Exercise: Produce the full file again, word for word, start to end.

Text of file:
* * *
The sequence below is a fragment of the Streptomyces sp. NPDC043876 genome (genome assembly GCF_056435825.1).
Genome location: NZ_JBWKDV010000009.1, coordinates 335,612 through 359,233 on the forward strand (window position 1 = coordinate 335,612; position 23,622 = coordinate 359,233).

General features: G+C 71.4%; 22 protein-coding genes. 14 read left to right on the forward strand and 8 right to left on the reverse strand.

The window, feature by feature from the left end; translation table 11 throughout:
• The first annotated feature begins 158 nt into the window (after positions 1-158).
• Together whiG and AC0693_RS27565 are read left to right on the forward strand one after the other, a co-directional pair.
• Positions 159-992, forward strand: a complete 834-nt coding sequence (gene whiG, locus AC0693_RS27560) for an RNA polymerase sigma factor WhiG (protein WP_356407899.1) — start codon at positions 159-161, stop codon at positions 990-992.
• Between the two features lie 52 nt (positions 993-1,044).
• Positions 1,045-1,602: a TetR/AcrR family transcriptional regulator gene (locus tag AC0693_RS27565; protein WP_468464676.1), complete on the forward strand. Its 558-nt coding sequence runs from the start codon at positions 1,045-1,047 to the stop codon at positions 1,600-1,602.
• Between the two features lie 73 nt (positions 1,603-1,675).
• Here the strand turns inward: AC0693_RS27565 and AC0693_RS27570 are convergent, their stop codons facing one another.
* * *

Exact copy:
The sequence below is a fragment of the Streptomyces sp. NPDC043876 genome (genome assembly GCF_056435825.1).
Genome location: NZ_JBWKDV010000009.1, coordinates 335,612 through 359,233 on the forward strand (window position 1 = coordinate 335,612; position 23,622 = coordinate 359,233).

General features: G+C 71.4%; 22 protein-coding genes. 14 read left to right on the forward strand and 8 right to left on the reverse strand.

The window, feature by feature from the left end; translation table 11 throughout:
• The first annotated feature begins 158 nt into the window (after positions 1-158).
• Together whiG and AC0693_RS27565 are read left to right on the forward strand one after the other, a co-directional pair.
• Positions 159-992, forward strand: a complete 834-nt coding sequence (gene whiG, locus AC0693_RS27560) for an RNA polymerase sigma factor WhiG (protein WP_356407899.1) — start codon at positions 159-161, stop codon at positions 990-992.
• Between the two features lie 52 nt (positions 993-1,044).
• Positions 1,045-1,602: a TetR/AcrR family transcriptional regulator gene (locus tag AC0693_RS27565; protein WP_468464676.1), complete on the forward strand. Its 558-nt coding sequence runs from the start codon at positions 1,045-1,047 to the stop codon at positions 1,600-1,602.
• Between the two features lie 73 nt (positions 1,603-1,675).
• Here the strand turns inward: AC0693_RS27565 and AC0693_RS27570 are convergent, their stop codons facing one another.